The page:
18 Nov 2021
New Index Reveals Cost of Complacency on UK Road Death
Over the last decade, the cost of complacency on Britain’s road has resulted in 40,000 unnecessary deaths and serious injuries.
The new #50by30 Road Safety Index (http://index.agilysis.co.uk), compares the performance of local authorities across Great Britain, showing how weak results over the last decade have led to avoidable deaths and injuries. The Index also compares the cost of a ‘business as usual’ scenario for the next ten years with the stronger effort required to reach the United Nations #50by30 global target for a 50% reduction by 2030.
Figure 1: Long term road safety trend in Great Britain, showing the cost of complacency and goal of #50by30
Road traffic crashes claim the lives of over 1,750 people every year, and result in injury to over 150,000 citizens: many of them the most vulnerable, the young and the elderly, from deprived communities.
Launching the new report, David Ward, President of The Towards Zero Foundation said: “Progress on road safety has stalled over the last decade just as local councils have been given more responsibilities but fewer resources to improve the safety of our roads. A new partnership between national and local government is urgently needed to get UK road safety back on track and ensure that road deaths and serious inquiries are halved by 2030.”
In 2020, the United Nations General Assembly declared a Decade of Action on road safety and called for member states to work to reduce road deaths and serious injuries to 50% of their current level by 2030. The data presented in the Safer Roads Index will help community leaders and activists to understand the scale of the challenge and the inexcusable cost of failing to act over the coming decade.
The results reveal huge differences in road safety performance over the last ten years, with some areas achieving a 50% reduction in people killed or seriously injured, while in other areas deaths and injuries have seen a sharp rise.
It is notable that performance among the devolved administrations varies significantly, with much stronger performance across Scotland than England and Wales.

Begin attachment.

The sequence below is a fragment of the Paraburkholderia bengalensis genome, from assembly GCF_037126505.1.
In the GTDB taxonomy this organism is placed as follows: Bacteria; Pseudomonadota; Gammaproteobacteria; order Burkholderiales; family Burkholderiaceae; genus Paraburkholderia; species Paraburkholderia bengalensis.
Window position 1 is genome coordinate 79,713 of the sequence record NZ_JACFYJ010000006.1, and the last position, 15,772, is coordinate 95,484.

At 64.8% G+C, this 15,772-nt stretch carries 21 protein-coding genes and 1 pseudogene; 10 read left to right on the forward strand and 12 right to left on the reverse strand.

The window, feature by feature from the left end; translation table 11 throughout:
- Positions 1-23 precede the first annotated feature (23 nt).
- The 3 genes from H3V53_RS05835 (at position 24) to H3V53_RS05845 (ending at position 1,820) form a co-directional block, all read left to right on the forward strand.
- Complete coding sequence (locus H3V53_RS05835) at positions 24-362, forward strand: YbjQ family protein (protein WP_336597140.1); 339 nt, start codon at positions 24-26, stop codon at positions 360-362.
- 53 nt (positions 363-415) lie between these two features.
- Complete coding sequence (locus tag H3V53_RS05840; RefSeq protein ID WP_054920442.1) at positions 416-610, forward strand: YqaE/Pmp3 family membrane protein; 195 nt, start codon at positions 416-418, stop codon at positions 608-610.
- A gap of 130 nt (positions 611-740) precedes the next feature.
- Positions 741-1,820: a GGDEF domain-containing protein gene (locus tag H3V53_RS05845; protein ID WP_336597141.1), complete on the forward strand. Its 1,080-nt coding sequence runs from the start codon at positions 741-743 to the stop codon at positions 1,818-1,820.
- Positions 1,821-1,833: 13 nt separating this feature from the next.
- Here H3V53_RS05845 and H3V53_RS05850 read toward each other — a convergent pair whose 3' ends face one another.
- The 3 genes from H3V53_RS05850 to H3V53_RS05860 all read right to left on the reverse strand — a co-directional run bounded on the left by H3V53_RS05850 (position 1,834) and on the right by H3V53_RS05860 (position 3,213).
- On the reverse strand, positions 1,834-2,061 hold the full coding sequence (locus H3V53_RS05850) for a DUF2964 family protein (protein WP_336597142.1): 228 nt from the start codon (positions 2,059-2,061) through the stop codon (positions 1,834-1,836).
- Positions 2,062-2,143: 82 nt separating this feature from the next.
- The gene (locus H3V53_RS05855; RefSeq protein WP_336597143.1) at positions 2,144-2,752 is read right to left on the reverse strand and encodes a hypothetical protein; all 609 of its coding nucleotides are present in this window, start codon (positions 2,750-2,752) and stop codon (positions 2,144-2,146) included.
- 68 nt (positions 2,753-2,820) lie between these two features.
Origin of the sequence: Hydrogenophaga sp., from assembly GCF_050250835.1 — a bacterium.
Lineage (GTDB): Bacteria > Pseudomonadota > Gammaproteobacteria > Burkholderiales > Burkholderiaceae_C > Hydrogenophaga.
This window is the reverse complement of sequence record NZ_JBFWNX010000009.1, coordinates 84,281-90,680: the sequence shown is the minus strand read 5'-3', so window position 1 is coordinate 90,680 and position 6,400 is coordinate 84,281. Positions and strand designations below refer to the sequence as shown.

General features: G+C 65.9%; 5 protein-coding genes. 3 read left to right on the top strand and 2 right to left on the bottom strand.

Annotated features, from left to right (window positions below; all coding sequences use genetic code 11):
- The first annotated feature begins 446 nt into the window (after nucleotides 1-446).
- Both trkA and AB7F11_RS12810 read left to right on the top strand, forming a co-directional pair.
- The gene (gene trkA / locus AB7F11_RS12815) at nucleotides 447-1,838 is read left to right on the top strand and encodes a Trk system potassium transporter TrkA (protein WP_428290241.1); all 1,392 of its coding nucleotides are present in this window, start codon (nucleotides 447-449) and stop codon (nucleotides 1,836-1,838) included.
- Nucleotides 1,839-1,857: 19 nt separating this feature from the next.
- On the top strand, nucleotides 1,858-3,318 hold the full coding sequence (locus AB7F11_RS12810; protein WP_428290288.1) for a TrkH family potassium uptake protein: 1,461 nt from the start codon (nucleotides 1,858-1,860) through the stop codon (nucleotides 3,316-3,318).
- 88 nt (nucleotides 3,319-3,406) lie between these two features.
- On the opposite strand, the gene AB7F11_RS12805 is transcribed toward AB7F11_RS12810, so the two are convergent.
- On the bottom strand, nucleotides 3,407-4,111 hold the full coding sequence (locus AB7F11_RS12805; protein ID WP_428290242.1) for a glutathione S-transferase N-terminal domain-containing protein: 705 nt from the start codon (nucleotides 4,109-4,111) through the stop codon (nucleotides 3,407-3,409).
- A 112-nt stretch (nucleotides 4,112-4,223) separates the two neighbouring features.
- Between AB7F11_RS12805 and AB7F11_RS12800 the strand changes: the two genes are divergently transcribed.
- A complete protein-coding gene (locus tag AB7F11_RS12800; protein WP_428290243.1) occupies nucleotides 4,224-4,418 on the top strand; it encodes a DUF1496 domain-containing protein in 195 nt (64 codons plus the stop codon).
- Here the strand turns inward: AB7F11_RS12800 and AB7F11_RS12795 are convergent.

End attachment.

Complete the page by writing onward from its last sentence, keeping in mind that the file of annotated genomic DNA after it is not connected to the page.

David Davies, Executive Director at the Parliamentary Advisory Council for Transport Safety (PACTS), who are supporting the new Index, commented: “We see significant disparities in the safety record across the road network, depending on who is responsible. For example, Scotland has a long-term target and systematic approach to reduce harm by 2030, but this determination is not matched in many other parts of the country.”
Best Performing Authorities over the last decade
Worst Performing Authorities over the last decade
Notes to Editors
The Safer Roads Index has been commissioned by The Towards Zero Foundation and supported by the Parliamentary Advisory Council for Transport Safety. Analysis has been undertaken by Agilysis, a UK road safety consultancy.
Towards Zero Foundation
+44 1295 731810
The analysis is based upon open data sources provided by the Department for Transport which can be accessed via the data.gov.uk website. Casualty data for those killed or seriously injured using the ‘adjusted severity’ data rather than the officer recorded severity, providing a more accurate and comparable method of examining historical trends. The analysis excludes collisions on strategic roads, which are not managed by local authorities.
Information on ‘conflicting vehicles’ was sourced from Road Safety Analysis who manage MAST Online. This has previously been analysed by PACTS with a description of the matching methodology available on the PACTS website.
To project casualty numbers to 2030, historic casualty data and traffic data at the local authority level was considered. For each local authority, a best-fit exponential trend was fit to the past decade (2010 to 2019) of casualty rates per vehicle kilometre travelled. Projected casualty rates were then adjusted to account for exposure, using published traffic forecasts, to provide projected casualty numbers for each year up to 2030.
A similar methodology was applied to historic casualty data and traffic data from 2006 to 2010, along with recorded traffic data from 2010 to 2019. This was done to project the number of casualties over the past decade that we would have expected to observe in each local authority if the trends seen in 2006 to 2010 had persisted.